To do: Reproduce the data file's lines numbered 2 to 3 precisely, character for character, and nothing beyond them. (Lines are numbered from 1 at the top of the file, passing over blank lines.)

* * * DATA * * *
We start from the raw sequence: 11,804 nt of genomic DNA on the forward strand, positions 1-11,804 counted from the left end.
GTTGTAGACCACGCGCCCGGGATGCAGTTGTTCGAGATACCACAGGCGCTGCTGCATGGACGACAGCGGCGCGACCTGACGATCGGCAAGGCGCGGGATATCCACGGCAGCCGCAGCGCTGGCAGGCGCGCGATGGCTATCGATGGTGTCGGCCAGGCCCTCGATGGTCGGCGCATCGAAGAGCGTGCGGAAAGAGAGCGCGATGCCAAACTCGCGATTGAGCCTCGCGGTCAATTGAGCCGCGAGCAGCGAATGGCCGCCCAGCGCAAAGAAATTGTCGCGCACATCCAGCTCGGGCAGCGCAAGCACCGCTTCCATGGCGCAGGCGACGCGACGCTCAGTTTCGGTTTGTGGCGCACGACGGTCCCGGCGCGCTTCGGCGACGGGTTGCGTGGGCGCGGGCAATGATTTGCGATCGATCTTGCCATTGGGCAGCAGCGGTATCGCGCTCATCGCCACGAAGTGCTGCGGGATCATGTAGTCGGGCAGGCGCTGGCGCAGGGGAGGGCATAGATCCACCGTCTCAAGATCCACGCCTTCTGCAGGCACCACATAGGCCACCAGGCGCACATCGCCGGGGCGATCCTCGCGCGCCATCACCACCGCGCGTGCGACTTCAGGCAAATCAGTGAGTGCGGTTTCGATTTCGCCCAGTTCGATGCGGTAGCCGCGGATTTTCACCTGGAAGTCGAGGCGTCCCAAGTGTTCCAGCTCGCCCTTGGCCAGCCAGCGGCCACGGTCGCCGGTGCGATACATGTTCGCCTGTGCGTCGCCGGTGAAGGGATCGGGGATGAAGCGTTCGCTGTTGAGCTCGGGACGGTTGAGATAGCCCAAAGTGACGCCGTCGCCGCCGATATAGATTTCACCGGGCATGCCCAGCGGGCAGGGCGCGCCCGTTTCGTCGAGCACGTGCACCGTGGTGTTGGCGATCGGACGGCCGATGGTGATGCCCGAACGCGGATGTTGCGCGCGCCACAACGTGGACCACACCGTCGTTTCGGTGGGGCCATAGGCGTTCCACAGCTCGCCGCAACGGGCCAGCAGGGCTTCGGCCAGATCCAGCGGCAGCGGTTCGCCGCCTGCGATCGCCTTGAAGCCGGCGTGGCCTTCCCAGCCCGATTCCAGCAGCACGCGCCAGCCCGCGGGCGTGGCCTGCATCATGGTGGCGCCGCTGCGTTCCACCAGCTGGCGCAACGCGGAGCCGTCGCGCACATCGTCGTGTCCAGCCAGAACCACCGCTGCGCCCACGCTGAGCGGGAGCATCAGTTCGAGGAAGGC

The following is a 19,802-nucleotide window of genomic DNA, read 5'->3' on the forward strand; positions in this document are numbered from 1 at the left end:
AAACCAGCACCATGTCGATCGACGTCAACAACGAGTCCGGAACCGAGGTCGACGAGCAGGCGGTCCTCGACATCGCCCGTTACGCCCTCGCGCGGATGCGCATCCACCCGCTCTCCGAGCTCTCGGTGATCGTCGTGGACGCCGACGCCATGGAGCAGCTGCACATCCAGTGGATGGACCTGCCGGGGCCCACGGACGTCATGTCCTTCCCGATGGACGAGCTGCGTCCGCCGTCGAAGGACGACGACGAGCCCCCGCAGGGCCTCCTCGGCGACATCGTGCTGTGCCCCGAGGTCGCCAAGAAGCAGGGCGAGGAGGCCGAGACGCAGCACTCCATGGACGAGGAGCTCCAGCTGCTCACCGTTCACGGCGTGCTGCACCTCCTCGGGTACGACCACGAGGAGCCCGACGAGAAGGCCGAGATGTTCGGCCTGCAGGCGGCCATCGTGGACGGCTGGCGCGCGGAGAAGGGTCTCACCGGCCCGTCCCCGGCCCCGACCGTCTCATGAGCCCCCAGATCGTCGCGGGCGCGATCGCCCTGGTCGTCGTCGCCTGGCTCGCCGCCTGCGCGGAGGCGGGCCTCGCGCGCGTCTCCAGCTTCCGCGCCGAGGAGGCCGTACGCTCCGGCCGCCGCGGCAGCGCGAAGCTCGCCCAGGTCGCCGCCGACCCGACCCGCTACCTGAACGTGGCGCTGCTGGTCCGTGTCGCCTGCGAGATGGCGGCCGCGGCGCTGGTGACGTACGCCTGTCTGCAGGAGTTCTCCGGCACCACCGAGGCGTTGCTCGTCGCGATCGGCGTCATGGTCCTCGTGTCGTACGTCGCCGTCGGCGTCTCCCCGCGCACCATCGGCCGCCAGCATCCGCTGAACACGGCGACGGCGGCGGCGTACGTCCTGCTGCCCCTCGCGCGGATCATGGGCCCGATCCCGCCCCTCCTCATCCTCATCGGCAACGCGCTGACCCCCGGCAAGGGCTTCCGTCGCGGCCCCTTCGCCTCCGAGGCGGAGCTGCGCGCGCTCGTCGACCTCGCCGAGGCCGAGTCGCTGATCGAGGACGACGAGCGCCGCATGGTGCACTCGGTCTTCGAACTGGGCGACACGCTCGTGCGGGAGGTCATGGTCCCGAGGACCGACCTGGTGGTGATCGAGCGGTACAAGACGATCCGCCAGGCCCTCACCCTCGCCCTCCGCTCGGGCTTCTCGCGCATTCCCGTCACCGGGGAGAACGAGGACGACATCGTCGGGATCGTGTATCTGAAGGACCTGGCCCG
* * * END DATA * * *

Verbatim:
GTTGTAGACCACGCGCCCGGGATGCAGTTGTTCGAGATACCACAGGCGCTGCTGCATGGACGACAGCGGCGCGACCTGACGATCGGCAAGGCGCGGGATATCCACGGCAGCCGCAGCGCTGGCAGGCGCGCGATGGCTATCGATGGTGTCGGCCAGGCCCTCGATGGTCGGCGCATCGAAGAGCGTGCGGAAAGAGAGCGCGATGCCAAACTCGCGATTGAGCCTCGCGGTCAATTGAGCCGCGAGCAGCGAATGGCCGCCCAGCGCAAAGAAATTGTCGCGCACATCCAGCTCGGGCAGCGCAAGCACCGCTTCCATGGCGCAGGCGACGCGACGCTCAGTTTCGGTTTGTGGCGCACGACGGTCCCGGCGCGCTTCGGCGACGGGTTGCGTGGGCGCGGGCAATGATTTGCGATCGATCTTGCCATTGGGCAGCAGCGGTATCGCGCTCATCGCCACGAAGTGCTGCGGGATCATGTAGTCGGGCAGGCGCTGGCGCAGGGGAGGGCATAGATCCACCGTCTCAAGATCCACGCCTTCTGCAGGCACCACATAGGCCACCAGGCGCACATCGCCGGGGCGATCCTCGCGCGCCATCACCACCGCGCGTGCGACTTCAGGCAAATCAGTGAGTGCGGTTTCGATTTCGCCCAGTTCGATGCGGTAGCCGCGGATTTTCACCTGGAAGTCGAGGCGTCCCAAGTGTTCCAGCTCGCCCTTGGCCAGCCAGCGGCCACGGTCGCCGGTGCGATACATGTTCGCCTGTGCGTCGCCGGTGAAGGGATCGGGGATGAAGCGTTCGCTGTTGAGCTCGGGACGGTTGAGATAGCCCAAAGTGACGCCGTCGCCGCCGATATAGATTTCACCGGGCATGCCCAGCGGGCAGGGCGCGCCCGTTTCGTCGAGCACGTGCACCGTGGTGTTGGCGATCGGACGGCCGATGGTGATGCCCGAACGCGGATGTTGCGCGCGCCACAACGTGGACCACACCGTCGTTTCGGTGGGGCCATAGGCGTTCCACAGCTCGCCGCAACGGGCCAGCAGGGCTTCGGCCAGATCCAGCGGCAGCGGTTCGCCGCCTGCGATCGCCTTGAAGCCGGCGTGGCCTTCCCAGCCCGATTCCAGCAGCACGCGCCAGCCCGCGGGCGTGGCCTGCATCATGGTGGCGCCGCTGCGTTCCACCAGCTGGCGCAACGCGGAGCCGTCGCGCACATCGTCGTGTCCAGCCAGAACCACCGCTGCGCCCACGCTGAGCGGGAGCATCAGTTCGAGGAAGGC

The following is a 19,802-nucleotide window of genomic DNA, read 5'->3' on the forward strand; positions in this document are numbered from 1 at the left end: